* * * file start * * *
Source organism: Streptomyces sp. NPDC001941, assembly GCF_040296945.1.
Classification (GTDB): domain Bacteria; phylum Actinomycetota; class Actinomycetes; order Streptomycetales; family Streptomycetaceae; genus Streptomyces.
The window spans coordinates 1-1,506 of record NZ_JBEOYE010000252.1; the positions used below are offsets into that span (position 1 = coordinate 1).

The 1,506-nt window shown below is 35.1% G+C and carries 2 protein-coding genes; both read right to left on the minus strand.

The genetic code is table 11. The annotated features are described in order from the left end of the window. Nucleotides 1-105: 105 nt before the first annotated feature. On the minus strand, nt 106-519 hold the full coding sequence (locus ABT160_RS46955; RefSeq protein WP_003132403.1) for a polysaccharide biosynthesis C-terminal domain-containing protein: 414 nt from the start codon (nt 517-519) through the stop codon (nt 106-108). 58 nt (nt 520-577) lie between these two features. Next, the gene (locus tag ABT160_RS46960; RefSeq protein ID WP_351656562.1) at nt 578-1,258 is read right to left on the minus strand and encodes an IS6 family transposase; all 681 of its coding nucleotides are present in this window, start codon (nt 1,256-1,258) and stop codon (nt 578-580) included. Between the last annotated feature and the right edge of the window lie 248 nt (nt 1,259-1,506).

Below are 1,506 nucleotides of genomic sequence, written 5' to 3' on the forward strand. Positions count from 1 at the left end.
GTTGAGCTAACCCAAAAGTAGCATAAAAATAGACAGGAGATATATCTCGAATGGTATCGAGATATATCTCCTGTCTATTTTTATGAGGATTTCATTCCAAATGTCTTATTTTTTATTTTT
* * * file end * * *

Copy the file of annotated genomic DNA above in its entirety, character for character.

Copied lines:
Source organism: Streptomyces sp. NPDC001941, assembly GCF_040296945.1.
Classification (GTDB): domain Bacteria; phylum Actinomycetota; class Actinomycetes; order Streptomycetales; family Streptomycetaceae; genus Streptomyces.
The window spans coordinates 1-1,506 of record NZ_JBEOYE010000252.1; the positions used below are offsets into that span (position 1 = coordinate 1).

The 1,506-nt window shown below is 35.1% G+C and carries 2 protein-coding genes; both read right to left on the minus strand.

The genetic code is table 11. The annotated features are described in order from the left end of the window. Nucleotides 1-105: 105 nt before the first annotated feature. On the minus strand, nt 106-519 hold the full coding sequence (locus ABT160_RS46955; RefSeq protein WP_003132403.1) for a polysaccharide biosynthesis C-terminal domain-containing protein: 414 nt from the start codon (nt 517-519) through the stop codon (nt 106-108). 58 nt (nt 520-577) lie between these two features. Next, the gene (locus tag ABT160_RS46960; RefSeq protein ID WP_351656562.1) at nt 578-1,258 is read right to left on the minus strand and encodes an IS6 family transposase; all 681 of its coding nucleotides are present in this window, start codon (nt 1,256-1,258) and stop codon (nt 578-580) included. Between the last annotated feature and the right edge of the window lie 248 nt (nt 1,259-1,506).

Below are 1,506 nucleotides of genomic sequence, written 5' to 3' on the forward strand. Positions count from 1 at the left end.
GTTGAGCTAACCCAAAAGTAGCATAAAAATAGACAGGAGATATATCTCGAATGGTATCGAGATATATCTCCTGTCTATTTTTATGAGGATTTCATTCCAAATGTCTTATTTTTTATTTTT